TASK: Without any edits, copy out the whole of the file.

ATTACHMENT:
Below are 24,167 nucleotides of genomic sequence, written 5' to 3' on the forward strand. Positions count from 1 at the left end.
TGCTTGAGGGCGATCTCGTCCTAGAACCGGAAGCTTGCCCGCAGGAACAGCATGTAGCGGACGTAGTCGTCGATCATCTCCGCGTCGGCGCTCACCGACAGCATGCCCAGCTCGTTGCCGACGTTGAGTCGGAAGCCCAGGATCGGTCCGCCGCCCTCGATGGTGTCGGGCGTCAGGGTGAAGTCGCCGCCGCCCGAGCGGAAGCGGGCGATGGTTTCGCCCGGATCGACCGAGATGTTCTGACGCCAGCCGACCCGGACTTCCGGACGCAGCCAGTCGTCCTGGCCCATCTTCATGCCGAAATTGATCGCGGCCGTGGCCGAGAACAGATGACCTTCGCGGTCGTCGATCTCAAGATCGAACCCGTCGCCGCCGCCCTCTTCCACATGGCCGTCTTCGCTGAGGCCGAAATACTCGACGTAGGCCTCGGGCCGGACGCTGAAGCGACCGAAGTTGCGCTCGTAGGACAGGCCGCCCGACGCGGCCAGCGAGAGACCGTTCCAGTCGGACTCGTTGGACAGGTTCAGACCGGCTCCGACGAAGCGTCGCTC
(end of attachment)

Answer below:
Below are 24,167 nucleotides of genomic sequence, written 5' to 3' on the forward strand. Positions count from 1 at the left end.
TGCTTGAGGGCGATCTCGTCCTAGAACCGGAAGCTTGCCCGCAGGAACAGCATGTAGCGGACGTAGTCGTCGATCATCTCCGCGTCGGCGCTCACCGACAGCATGCCCAGCTCGTTGCCGACGTTGAGTCGGAAGCCCAGGATCGGTCCGCCGCCCTCGATGGTGTCGGGCGTCAGGGTGAAGTCGCCGCCGCCCGAGCGGAAGCGGGCGATGGTTTCGCCCGGATCGACCGAGATGTTCTGACGCCAGCCGACCCGGACTTCCGGACGCAGCCAGTCGTCCTGGCCCATCTTCATGCCGAAATTGATCGCGGCCGTGGCCGAGAACAGATGACCTTCGCGGTCGTCGATCTCAAGATCGAACCCGTCGCCGCCGCCCTCTTCCACATGGCCGTCTTCGCTGAGGCCGAAATACTCGACGTAGGCCTCGGGCCGGACGCTGAAGCGACCGAAGTTGCGCTCGTAGGACAGGCCGCCCGACGCGGCCAGCGAGAGACCGTTCCAGTCGGACTCGTTGGACAGGTTCAGACCGGCTCCGACGAAGCGTCGCTC